A Statue Of One's Own: Why We're Campaigning For A Virginia Woolf Statue

Now that full planning permission has been granted, Aurora Metro needs to raise the required £50,000 for the statue to become a reality
Virginia Woolf Statue Campaign

A campaign for the first life-size bronze statue of the writer Virginia Woolf has been given full planning permission by Richmond Council, after 83% of Richmond residents who responded to a public consultation backed the sculpture. Aurora Metro, the arts and education charity behind the project, believes that a full-size statue of the writer is long overdue. “As James Joyce, the other leading Modernist writer has long had a full-size statue in Dublin, it’s time that we honoured Virginia Woolf’s contribution not only to English literature but also to the on-going debate concerning female equality.” says Cheryl Robson, director of the charity.

While commonly associated with Bloomsbury, Woolf and her husband Leonard spent ten years living in Richmond. Due to the distractions in London, Leonard decided that a move out of the city was best for Virginia’s fragile health, and Richmond, with its leafy parks, more sedate life and access to the Thames, was seen as ideal. After lodging at 17, The Green, the couple moved into Hogarth House on Paradise Road early in 1915. Immediately taken with the house, Virginia described it as ‘the loveliest house in England.’ It was during their time in Richmond that they acquired a printing press, and the Hogarth Press was born in the house from where the name originated. This endeavour, originally intended as a hobby for Virginia, grew tremendously. In the time the couple lived in Richmond, they had published 32 books and pamphlets, including works by E.M. Forster, T.S. Eliot and Tolstoy.

Their first publication, however, was Two Stories in 1917, which included a story each by Virginia and Leonard. In 2017, to celebrate the centenary of the Hogarth Press, Two Stories was reissued incorporating Virginia’s story and a new tale by Mark Haddon (The Curious Incident of the Dog in the Night Time). The ten-year period in Richmond was prolific for Virginia the writer. She completed and published Night and Day, Monday or Tuesday and Jacob’s Room, as well as numerous essays and short stories, including Kew Gardens in 1919, taking inspiration from the nearby attraction. She was also working on The Common Reader and Mrs Dalloway, which were both published in 1925, a year after the couple left Richmond. This period in the town was integral to Woolf’s development as a writer, as she really started experimenting with the form of the novel, even describing Jacob’s Room as her favourite of the books she had written.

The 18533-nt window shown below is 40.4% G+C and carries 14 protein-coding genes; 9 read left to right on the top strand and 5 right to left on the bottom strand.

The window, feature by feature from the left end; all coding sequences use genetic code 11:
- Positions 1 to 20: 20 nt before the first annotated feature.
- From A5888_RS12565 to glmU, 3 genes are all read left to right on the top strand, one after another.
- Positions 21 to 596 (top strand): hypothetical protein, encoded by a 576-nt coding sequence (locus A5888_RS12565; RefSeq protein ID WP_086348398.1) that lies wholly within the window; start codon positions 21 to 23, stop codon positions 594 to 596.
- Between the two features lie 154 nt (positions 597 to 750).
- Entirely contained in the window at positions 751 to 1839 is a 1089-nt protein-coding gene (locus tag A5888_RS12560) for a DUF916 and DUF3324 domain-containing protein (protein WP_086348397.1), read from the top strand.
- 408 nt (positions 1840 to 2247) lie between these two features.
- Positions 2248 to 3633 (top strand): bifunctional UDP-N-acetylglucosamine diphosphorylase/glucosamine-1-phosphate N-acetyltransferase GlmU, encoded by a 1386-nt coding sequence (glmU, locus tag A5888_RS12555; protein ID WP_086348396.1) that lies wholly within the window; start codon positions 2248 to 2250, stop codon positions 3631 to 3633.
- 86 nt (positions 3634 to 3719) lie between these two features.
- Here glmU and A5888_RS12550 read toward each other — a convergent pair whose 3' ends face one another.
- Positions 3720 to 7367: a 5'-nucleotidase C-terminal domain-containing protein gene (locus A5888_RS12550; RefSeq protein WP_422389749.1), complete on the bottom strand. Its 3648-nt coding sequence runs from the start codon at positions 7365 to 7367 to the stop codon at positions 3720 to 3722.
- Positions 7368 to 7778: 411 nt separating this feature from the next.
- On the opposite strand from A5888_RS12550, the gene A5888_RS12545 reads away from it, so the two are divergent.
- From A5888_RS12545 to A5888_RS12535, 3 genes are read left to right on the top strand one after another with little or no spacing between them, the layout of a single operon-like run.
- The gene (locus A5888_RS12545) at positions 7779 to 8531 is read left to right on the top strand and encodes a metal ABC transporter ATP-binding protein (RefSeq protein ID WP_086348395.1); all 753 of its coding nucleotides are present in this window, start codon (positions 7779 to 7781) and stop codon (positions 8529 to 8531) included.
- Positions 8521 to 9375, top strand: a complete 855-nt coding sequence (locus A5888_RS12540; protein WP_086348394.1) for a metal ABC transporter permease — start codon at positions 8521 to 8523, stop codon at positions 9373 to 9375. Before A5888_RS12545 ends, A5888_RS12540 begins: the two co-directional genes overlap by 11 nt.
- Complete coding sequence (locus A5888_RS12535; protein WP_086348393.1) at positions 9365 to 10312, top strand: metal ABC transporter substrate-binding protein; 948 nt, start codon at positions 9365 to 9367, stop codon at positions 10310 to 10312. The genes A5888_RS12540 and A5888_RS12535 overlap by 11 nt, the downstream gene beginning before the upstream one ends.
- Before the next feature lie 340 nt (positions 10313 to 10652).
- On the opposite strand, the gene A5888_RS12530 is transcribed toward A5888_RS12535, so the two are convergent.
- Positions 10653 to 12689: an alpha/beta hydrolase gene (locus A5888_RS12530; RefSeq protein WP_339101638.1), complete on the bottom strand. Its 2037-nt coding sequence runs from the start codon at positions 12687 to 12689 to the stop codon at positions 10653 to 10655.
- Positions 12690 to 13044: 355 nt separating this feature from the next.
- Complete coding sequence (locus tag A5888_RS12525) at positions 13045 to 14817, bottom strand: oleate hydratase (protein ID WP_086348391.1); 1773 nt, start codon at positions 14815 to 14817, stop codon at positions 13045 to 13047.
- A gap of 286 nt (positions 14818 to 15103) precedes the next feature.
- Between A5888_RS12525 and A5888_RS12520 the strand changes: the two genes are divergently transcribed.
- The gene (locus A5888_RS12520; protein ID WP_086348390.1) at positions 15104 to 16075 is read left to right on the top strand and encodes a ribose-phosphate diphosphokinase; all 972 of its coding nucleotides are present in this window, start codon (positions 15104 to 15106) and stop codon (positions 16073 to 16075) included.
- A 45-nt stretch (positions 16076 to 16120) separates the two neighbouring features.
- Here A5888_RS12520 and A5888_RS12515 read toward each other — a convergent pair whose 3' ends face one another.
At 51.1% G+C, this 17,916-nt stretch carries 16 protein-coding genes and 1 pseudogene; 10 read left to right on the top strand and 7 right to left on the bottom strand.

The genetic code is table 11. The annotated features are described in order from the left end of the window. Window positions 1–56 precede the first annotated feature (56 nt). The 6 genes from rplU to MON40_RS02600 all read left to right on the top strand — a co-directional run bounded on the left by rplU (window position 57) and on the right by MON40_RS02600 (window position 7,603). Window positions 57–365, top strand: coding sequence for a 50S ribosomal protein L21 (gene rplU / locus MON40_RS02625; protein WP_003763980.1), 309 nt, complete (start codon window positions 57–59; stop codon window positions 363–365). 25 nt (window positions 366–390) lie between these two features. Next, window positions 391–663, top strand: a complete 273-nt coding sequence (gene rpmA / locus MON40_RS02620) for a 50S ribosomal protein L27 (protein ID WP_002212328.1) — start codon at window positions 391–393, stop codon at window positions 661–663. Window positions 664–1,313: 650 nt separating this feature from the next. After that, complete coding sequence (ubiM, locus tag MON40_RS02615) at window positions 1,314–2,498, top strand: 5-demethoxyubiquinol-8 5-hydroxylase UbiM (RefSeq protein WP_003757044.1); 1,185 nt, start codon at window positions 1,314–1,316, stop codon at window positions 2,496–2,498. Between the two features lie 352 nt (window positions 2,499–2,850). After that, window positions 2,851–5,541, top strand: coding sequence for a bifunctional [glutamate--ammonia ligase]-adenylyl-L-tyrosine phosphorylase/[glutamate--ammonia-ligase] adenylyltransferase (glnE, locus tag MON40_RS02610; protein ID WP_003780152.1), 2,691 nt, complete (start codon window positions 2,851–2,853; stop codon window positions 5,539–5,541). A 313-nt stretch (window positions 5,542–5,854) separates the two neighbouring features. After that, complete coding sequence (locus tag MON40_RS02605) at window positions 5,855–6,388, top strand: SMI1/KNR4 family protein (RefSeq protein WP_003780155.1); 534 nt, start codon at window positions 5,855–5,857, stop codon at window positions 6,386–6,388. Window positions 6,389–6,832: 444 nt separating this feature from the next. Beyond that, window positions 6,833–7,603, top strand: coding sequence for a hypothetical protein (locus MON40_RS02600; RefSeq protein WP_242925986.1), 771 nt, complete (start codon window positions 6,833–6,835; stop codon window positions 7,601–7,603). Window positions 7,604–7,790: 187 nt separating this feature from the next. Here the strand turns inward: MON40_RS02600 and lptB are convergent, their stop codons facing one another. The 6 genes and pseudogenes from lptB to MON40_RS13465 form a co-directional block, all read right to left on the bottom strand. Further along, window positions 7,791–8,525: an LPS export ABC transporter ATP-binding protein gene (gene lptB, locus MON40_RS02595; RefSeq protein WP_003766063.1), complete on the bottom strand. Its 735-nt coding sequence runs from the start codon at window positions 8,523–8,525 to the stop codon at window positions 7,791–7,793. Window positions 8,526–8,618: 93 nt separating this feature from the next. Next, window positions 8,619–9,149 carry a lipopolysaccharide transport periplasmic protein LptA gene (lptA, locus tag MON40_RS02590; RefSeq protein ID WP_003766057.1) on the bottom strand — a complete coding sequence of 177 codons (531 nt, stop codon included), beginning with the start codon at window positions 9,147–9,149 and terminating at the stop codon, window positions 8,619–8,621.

The sculptor, Laury Dizengremel, at work on the statue
The sculptor, Laury Dizengremel, at work on the statue
Virginia Woolf Statue Campaign

The acclaimed sculptor, Laury Dizengremel, whose previous work includes a statue in Hammersmith of Lancelot ‘Capability’ Brown, has been commissioned to create the statue. The piece will feature Woolf in repose on a bench, where people can sit next to her in lively conversation, while enjoying the Richmond riverside. Dizengremel was asked to portray the writer in a happy state of mind, due to the many photographs of the author demonstrating similar expressions, stating: “Being asked to create the first ever full figure statue of Virginia Woolf, and to portray her happy side was a total thrill.” The statue campaign has the support of Virginia’s great niece, the author Henrietta Garnett, who says: “The statue bears a remarkable resemblance to my great aunt. It’s a wonderful idea to put it in Richmond where she spent 10 years of her life.”

In the year that the Suffragist, Millicent Fawcett, was commemorated with a statue in Parliament Square in London and 100 years since some women were first given the vote, the call for more women to be honoured in sculpture form is louder than ever. With only a bust in Tavistock Square and another in the garden at Monk’s House in Rodmell, it is about time that Virginia Woolf was remembered with a life-size bronze statue in the town where the Hogarth Press was started. The life of Virginia Woolf adds to the rich cultural history of Richmond: the Blue Plaque on the side of Hogarth House commemorates her residence, but her legacy to literature demands a more interactive memorial, and what is better than to sit next to her, admiring what she once termed ‘her river’?

Now that full planning permission has been granted, Aurora Metro needs to raise the required £50,000 for the statue to become a reality. The charity has a fundraising page, as well as a campaign video here. You can follow the progress on Facebook at @VirginiaWoolfStatue and Twitter at @VWoolfStatue and join people like Neil Gaiman in lending your support to the campaign.

The last words, should of course, be left to Virginia describing Richmond: “Nowhere else could we have started the Hogarth Press, whose very awkward beginning had rise in this very room, on this very green carpet.”

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